The county will demolish a deteriorating building on East Park Street and recoup $25,000 of the costs from the owners if commissioners authorize the move under a 2019 ordinance designed for such circumstances.
The owners of the building, Silver Bow Properties, said the city had them “over a barrel” and fighting the process would have cost far more.
County officials first deemed the vacant building at 135 E. Park Street as dangerous in March 2019 and did so again in November 2019, after commissioners enacted an ordinance designed to more aggressively curb blight.
A notice posted on the building door cites the new ordinance and says the building is dangerous because the roof and second floor have collapsed and there are possible structural failures of the east wall.
The building is on the northwest corner of Park and Arizona streets, tucked between the Rescue Mission Bargain Center and a shorter, vacant building, across the corner from Sparky’s Garage.
Under a settlement proposal before commissioners Wednesday night, the county would take ownership of the building and tear it down and Silver Bow Properties would pay $25,000 toward demolition costs.
Ed Randall, Butte-Silver Bow’s Community Enrichment director, said the true costs could run from $50,000 to $60,000, but said a lot of time and consideration went into the settlement and the building had to come down, especially for safety reasons.
“It is a dangerous building,” Randall said Tuesday. “It is no good.”
He said it is possible grant funds could offset some of the costs, too. Regardless, if commissioners OK the move, Public Works crews would carry out the demolition soon.
The 2019 ordinance allows more county officials to declare a building dangerous and gives owners shorter, stricter deadlines on challenging demolition or repair orders.
If building owners are given a directive to repair or demolish a structure, they have 30 days to appeal it, first to an existing Building Board of Appeals. Those decisions can then be appealed in District Court.
Under the proposed settlement, the county would release a lien on the building, take ownership and Silver Bow Properties would pay $10,000 up front, with the remaining $15,000 paid in five monthly installments of $3,000 from December through April.
County officials say the building is “historic property” within the Butte-Anaconda National Historic Landmark District, but it can be torn down without a normal, formal review process by preservation officials because it is so dangerous.
The Montana Standard left a voice mail with Silver Bow Properties early Tuesday afternoon and later received a response via text.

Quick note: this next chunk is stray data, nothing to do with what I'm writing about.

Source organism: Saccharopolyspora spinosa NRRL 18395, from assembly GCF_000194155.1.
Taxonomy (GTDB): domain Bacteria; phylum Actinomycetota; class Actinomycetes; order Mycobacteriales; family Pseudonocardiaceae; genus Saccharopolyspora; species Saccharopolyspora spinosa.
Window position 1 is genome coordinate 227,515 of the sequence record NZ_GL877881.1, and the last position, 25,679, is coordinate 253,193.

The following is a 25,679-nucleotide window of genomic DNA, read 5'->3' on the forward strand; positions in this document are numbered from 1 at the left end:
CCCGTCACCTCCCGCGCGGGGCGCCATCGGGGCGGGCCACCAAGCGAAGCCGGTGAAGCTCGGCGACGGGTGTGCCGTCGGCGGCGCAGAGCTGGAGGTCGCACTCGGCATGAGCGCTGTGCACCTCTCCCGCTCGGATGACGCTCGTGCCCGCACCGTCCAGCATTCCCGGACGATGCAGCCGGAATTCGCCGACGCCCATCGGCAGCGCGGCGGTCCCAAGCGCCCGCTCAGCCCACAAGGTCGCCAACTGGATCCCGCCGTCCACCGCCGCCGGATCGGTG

It said they acquired the building “a while back with hopes and dreams of being able to save her,” even though the back wall had collapsed a few decades before and the roof had been falling in for some time.
A few things changed in their lives, the text said, and the market in Butte had yet to reach a point where the project was feasible.
“We had the building up for sale in hopes someone else would be willing to save her, but the county was unwilling to give it time and insisted we either give them the property and a bunch of money or they would seize it under the newly enacted vacant building ordinance, demolish it,” the text said.
“The ordinance is written in a way that appeals to this process happen in District Court, which just retaining a lawyer to walk into that court is several tens of thousands of dollars,” it said, adding “the county has unlimited resources to use, we do not.”
County officials say the action is being taken under the dangerous building ordinance, not a recently revised section on vacant buildings. And it wasn’t clear whether Silver Bow Properties had first taken the case to the Building Board of Appeals, as allowed.
Even though the law provides for swifter action, a year has gone by from the time the building was deemed dangerous under the new law in November 2019.
Randall said county officials had talked to several developers to determine if the building could be saved and they also hired an engineer to look at it. It was in such horrible shape, he said, “the only logical thing to do at this point was to demolish it.”
But Randall said officials had spent considerable time negotiating a resolution. He noted in a letter to commissioners that the building had been identified as dangerous a year ago.
“Since this time, B-SB has worked with the property owner, developers and contractors to determine the best options for the future of the building,” he wrote. “At this time, it has been decided that demolition should take place.”
Most top county officials supported a stronger ordinance even before revisions were made last year. They said there were too many deteriorating and dilapidated buildings in Butte, especially Uptown, and efforts to address them get tied up in endless delays.
Randall likened that to allowing “demolition by neglect,” and said Tuesday the actions in the current matter show the county is serious about the issue.
The new ordinance has been cited in 15 to 20 additional enforcement actions, he said, but this was the most serious so far.